Traditionally the weak rand when compared to the lucrative Pound and Euro contracts offered abroad has posed a massive struggle to our domestic sides in their quest to keep their top players at home. Whilst rugby involves a great amount of passion, there is no denying that it is also a business. Players have maybe 10 - 15 years in a career (unless of course you're Frans Steyn) to make their money and set themselves up for life beyond the sport. So who can blame them for chasing contracts that compensate them well for their athletic prowess?
SARU has tried numerous methods of player retention such as limiting Springbok selection, offering more national contracts to a wider group of players and even introducing right of first retention into playing contracts in a bid to stem the player exodus. None of it worked and I believe SARU has taken the correct stance in allowing the Springboks to select players regardless of where they play their domestic rugby. It's really quite simple, why punish a player for looking after their future whilst inadvertently punishing the Springboks when you don't select the best player available.
The financial troubles at the DHL Stormers is well documented and I won't delve into them here. But the Sharks and Bulls find themselves in a very different position. The Bulls were first to welcome outside investment when Patrice Motsepe purchased a 37% share in the side. This was the first move towards privatization seen in the domestic game here. What soon followed was an influx of big names to Loftus, albeit many of them in the twilight of their careers now. The money was there and Jake White and co quickly set about bolstering their playing stocks adding the likes of Arno Botha, Marcell Coetzee, Morne Steyn, Bismarck Du Plessis and Johan Goosen to name a few.
Soon after, the Sharks pounced on a deal that the Stormers failed to close and MVM Holdings, an American based consortium came on board. In addition to this, the global partnership with Jay-Z's Roc Nation meant a massive cash injection was headed to the coastal side.
“In a move designed to bolster The Sharks’ ambitions of becoming a global force in world rugby, the KwaZulu-Natal franchise has welcomed a dynamic, MVM Holdings, an international investment consortium spearheaded by Marco Masotti, has entered into an agreement to purchase a 51 percent majority stake in The Sharks.”
The Sharks also reaped the rewards of this cash injection with probably the biggest coup in SA Rugby when the signed Springbok Captain Siya Kolisi. Kolisi wasn't alone though and last weekend hooker Bongi Mbonambi turned out for the black and white in his Sharks debut. Before the signing of Handre Pollard to Leicester Tigers, there were murmurs of him linking up with the Durban side too. I have no doubt that the Sharks will continue to build on their squad depth now that they have the resources to do so, and this considering their team is already brimming with Springboks as is.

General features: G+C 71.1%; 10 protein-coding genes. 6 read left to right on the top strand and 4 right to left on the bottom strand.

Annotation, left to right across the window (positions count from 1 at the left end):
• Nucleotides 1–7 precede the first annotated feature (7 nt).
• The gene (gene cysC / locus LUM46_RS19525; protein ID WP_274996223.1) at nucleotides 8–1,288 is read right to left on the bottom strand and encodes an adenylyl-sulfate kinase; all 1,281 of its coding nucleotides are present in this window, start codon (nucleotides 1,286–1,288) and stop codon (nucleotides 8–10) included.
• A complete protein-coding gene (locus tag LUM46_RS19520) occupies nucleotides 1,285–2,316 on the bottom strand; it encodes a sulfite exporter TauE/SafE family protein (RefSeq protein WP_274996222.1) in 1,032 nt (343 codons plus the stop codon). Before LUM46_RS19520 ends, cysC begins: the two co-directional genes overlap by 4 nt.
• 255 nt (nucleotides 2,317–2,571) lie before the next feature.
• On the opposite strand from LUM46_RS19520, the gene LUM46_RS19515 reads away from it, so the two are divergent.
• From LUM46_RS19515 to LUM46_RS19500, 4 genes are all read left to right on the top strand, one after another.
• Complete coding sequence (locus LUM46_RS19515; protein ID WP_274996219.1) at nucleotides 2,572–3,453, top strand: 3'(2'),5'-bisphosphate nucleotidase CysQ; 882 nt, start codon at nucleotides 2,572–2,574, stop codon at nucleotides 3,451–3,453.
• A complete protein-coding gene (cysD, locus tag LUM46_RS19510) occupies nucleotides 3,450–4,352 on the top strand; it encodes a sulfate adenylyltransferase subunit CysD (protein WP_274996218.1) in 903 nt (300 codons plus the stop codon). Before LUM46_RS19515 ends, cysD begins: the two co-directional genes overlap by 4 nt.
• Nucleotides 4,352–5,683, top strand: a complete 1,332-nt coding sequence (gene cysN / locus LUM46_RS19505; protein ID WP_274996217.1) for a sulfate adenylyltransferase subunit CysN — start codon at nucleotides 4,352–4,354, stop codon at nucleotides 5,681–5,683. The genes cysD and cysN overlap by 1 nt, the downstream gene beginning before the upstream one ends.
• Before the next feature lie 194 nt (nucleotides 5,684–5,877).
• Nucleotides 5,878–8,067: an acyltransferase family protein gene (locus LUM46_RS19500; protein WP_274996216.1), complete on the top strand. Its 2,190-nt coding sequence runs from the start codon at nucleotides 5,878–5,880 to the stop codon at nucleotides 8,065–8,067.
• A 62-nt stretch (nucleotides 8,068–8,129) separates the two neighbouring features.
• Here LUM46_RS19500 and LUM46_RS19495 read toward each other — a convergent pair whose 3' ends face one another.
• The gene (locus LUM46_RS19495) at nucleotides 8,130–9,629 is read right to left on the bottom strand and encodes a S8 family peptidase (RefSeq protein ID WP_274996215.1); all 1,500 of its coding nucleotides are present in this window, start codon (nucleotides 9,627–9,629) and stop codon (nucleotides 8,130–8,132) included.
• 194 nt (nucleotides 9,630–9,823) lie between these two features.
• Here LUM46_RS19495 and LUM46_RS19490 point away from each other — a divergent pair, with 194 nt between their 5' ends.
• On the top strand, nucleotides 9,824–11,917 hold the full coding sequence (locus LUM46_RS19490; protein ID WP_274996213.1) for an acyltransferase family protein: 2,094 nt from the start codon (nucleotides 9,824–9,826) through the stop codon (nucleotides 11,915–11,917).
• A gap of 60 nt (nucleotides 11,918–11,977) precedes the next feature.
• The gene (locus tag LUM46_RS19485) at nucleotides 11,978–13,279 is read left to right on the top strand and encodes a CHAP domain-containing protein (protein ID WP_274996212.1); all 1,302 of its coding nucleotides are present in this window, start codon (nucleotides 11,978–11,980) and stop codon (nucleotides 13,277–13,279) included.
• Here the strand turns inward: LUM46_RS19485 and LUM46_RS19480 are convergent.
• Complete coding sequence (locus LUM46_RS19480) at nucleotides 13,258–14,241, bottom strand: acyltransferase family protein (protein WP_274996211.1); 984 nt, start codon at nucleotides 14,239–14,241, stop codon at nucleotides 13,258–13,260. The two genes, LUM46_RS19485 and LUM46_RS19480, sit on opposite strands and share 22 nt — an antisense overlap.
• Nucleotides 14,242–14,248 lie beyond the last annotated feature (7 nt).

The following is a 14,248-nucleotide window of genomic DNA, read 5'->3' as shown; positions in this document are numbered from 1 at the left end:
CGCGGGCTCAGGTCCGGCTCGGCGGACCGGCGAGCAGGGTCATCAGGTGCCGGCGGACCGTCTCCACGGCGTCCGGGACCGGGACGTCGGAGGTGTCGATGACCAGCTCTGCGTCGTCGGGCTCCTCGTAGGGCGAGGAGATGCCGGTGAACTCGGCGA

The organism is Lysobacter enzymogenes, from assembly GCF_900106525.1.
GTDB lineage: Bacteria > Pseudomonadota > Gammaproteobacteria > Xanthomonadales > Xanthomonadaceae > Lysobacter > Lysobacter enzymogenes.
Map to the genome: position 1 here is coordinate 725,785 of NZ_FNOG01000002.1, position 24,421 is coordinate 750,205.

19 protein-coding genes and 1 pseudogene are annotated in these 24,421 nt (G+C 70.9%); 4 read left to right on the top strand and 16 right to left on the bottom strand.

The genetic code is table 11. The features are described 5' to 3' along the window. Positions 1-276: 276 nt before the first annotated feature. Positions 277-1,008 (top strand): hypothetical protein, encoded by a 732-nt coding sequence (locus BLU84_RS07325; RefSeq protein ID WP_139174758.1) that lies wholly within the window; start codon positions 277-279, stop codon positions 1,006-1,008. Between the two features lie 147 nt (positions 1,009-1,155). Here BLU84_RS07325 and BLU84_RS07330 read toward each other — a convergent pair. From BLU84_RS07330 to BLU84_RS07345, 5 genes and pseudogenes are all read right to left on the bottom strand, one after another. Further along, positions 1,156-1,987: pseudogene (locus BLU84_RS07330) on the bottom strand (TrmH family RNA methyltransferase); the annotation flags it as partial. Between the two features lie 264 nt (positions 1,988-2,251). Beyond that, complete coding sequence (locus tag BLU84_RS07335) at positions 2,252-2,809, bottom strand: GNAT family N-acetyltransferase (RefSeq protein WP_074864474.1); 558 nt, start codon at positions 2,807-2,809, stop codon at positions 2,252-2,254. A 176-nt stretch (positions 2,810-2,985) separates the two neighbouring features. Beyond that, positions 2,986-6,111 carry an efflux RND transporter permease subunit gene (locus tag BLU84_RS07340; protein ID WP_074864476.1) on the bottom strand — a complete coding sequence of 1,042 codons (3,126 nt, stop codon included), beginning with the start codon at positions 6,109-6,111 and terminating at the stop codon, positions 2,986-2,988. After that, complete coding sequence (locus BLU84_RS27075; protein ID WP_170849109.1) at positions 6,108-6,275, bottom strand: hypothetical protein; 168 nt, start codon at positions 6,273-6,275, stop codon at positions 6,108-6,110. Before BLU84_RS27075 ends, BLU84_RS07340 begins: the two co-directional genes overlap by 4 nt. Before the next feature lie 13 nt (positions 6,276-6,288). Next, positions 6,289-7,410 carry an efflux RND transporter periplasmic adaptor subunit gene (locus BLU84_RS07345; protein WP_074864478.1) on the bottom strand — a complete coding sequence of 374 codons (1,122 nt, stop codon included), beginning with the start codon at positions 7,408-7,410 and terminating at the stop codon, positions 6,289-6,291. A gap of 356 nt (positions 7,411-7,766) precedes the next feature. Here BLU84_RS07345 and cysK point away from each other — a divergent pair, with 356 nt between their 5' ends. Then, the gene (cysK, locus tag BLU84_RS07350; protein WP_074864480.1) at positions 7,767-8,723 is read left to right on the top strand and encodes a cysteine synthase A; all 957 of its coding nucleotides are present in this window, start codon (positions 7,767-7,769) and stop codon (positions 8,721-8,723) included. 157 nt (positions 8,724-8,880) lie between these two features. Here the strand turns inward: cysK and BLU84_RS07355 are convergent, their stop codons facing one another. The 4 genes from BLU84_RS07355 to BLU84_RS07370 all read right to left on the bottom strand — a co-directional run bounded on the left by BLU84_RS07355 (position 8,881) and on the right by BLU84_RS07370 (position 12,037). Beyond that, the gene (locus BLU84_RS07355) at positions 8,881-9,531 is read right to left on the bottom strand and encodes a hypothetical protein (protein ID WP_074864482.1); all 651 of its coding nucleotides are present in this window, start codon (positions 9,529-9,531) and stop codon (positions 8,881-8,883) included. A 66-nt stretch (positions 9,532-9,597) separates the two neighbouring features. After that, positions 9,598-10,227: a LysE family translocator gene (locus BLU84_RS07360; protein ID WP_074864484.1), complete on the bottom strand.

There are a number of big name players back in SA but they are mostly headed to either of the Sharks or the Bulls, because that's where the money is. Whilst I have no doubt that player contracts remain larger in Europe, its hard to imagine as many players leaving our braai and biltong laden land for cold and soggy Europe if they can earn a solid living here, so what then is the biggest stumbling block?
Currently I believe it is the lack of top tier competition. This has become a problem ever since SA exited Super Rugby when the pandemic broke out last year. The URC shows great promise as a competition, but with all the changes and adaptions required to accommodate the competition in the current climate it is a tough sell to the fans and players. It's difficult to convince a top tier player to come home, when you can't promise him solid game time and top tier competitions as the best want to be tested against the best.
A chance to play in the Prem, Top 14 or European Champions Cup currently is the pinnacle of the sport and players will always chase those accolades, regardless of the financial reward accompanying them. Athletes are competitive to their core and once you've won a Currie Cup or two, you want that bigger challenge.
SA has it all on their table, they have the opportunity to play in Europe domestically and in the Southern Hemisphere internationally. This is an enviable position to be in, now they just need to tie it all together and get some consistency in how the URC will unfold, because the uncertainty is making it a tough competition to buy into and a hard one to follow.